To show that literary critics really can write cogently about other cultural products, here is English professor Wendy Steiner on the artist’s model in her new book, The Real Real Thing: The Model in the Mirror of Art:
[T]he form of a modernist work is often the only referent it has: what it signifies is its own form. Critics through much of the past century (and still today) have treated this self-reflexivity as a measure of a work’s artistic excellence: the more pronounced the self-reference, the purer and more uncompromising the art . . . [For example,] Jacques Derrida claimed, “There is nothing outside of the text” . . . The model, by contrast, is by definition “outside the text” insofar as she is an independently existent being. Thus, when art specifically focuses on its model, it stresses important aspects of aesthetic experience that were typically deemphasized in modernism: the work’s connection to extra-artistic reality, the inseparability of creation from communication, the interactivity of the parties involved, gender-related issues of agency and passivity, and so forth.
For Steiner the contemporary use of model is exemplified by Ann Hamilton’s installation mantle (1998) in which the artist invokes the Dutch genre paintings of Vermeer. In place of Vermeer’s (and modernism’s) rigid hierarchy of artist, model, and viewer, Hamilton places herself in the position of the model and invites the viewer to share the space of representation. Hamilton the artist/model remains stubbornly present, unlike the models who sat for Picasso only to see themselves transmogrified beyond recognition, beyond personhood, in the final painting.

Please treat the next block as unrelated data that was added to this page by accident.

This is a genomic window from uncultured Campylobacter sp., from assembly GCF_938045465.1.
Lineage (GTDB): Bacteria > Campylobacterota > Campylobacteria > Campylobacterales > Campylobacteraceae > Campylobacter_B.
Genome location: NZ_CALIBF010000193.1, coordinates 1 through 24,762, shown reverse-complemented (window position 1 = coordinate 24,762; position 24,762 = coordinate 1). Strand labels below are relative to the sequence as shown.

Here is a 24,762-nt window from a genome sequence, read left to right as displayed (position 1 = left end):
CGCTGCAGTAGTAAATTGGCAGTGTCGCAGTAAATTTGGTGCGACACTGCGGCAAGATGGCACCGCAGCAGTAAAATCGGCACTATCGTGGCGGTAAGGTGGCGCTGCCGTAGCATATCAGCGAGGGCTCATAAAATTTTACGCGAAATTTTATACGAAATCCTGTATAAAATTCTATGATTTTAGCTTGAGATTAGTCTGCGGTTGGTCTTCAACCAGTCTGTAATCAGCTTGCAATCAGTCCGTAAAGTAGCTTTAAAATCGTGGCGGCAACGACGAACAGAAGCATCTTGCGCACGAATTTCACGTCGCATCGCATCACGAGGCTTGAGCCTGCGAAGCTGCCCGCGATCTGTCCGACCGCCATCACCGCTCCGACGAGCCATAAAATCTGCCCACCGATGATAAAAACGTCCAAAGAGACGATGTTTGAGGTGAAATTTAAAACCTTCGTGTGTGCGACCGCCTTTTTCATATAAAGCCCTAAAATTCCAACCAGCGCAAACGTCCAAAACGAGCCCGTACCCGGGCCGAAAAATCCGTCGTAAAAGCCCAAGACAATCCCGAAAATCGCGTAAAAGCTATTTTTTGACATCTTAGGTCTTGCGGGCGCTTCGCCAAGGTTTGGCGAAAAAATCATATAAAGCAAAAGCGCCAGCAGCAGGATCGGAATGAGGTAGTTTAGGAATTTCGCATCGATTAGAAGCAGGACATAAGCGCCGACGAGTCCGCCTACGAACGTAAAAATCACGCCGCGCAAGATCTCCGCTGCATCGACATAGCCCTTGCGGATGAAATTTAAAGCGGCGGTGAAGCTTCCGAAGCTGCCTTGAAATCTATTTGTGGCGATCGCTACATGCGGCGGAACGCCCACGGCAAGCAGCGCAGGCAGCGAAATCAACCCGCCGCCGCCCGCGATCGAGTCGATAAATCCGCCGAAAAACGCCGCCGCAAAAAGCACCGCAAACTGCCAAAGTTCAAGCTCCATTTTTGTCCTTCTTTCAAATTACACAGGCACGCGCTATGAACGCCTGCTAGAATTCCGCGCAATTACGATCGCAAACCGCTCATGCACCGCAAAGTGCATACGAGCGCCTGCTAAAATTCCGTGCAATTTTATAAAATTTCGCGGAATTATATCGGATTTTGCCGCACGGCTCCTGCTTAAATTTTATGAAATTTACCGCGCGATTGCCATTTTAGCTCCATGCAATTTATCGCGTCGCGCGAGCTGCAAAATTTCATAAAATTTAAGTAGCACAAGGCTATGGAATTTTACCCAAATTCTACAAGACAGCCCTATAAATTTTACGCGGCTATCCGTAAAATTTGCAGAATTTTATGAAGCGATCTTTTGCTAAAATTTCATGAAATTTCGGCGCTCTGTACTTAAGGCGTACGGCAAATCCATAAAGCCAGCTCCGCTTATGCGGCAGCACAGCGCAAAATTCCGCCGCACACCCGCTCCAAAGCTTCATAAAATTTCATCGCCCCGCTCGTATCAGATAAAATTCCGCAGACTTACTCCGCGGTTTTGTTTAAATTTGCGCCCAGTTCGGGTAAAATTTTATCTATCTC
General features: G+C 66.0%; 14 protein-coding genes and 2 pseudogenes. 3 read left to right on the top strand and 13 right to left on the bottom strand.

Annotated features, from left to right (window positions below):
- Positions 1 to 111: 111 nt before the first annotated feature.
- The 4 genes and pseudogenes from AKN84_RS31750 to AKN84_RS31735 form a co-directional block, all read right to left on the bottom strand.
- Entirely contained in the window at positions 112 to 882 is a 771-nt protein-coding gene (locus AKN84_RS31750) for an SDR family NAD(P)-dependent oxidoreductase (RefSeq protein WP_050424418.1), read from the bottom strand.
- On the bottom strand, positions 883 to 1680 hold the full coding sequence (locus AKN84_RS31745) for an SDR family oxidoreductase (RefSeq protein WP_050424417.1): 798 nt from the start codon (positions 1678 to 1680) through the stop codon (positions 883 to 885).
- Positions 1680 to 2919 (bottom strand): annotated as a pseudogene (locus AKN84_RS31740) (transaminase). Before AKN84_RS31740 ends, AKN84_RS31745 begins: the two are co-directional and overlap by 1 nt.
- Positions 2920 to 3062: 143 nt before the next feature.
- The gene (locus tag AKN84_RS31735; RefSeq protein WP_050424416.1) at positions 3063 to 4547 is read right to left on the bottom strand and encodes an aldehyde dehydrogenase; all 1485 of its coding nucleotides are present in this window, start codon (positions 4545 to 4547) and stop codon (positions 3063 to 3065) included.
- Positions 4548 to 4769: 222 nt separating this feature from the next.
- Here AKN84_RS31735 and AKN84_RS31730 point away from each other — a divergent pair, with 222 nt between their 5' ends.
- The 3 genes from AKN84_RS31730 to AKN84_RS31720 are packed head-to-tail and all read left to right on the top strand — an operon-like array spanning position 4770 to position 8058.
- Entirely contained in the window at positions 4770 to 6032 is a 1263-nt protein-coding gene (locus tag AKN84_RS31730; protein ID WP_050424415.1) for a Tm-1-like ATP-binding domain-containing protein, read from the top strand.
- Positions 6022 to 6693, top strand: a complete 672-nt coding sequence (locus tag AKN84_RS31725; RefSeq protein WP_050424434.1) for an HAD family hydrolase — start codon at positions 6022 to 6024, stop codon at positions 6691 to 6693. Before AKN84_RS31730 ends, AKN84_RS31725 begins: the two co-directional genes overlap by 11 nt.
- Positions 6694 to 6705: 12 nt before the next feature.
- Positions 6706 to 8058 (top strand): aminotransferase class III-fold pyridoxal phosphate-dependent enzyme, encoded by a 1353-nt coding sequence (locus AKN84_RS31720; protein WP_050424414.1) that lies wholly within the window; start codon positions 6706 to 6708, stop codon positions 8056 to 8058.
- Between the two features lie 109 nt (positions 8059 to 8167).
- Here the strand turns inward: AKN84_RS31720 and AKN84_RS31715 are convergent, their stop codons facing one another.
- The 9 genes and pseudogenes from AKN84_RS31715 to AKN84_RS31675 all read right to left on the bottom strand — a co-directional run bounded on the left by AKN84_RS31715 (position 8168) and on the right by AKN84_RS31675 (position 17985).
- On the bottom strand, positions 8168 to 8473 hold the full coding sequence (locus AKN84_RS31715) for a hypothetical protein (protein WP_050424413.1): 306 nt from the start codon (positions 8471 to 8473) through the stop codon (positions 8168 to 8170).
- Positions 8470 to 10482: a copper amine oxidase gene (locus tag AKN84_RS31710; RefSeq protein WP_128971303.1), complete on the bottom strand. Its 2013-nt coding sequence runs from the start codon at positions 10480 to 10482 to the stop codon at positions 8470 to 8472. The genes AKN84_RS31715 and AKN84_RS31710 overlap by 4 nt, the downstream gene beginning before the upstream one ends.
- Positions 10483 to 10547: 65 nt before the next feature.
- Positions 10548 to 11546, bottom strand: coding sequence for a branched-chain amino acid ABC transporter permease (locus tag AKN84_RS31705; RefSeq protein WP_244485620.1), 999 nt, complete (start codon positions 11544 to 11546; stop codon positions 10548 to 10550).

But other than calling attention to the gender relations in the artist/model relationship, never very far from the surface even in Picasso–or Vermeer for that matter–what is Hamilton really doing? Is she updating Dutch genre painting into the genre of instillation art, which isn’t any more “real” than a Joseph Cornell box? Or is she doing something else?
Hamilton’s works are eerily powerful when experienced in person. To my mind, though, the source of their power isn’t the presence of a model, which she uses occasionally, but the uncanny woven objects that appear throughout her works. The woven objects–fields, really–express a fascination with the unnameable. They seem older than writing, although no pre-literate culture would ever construct an object based on repetition. Sitting beside the lumpy mass, the model in mantle seems commonplace and departicularized, a supplementary object in a scenario drained of the psychodrama one usually encounters in instillation art. The model is the conduit for language into the artwork, not a point of resistance.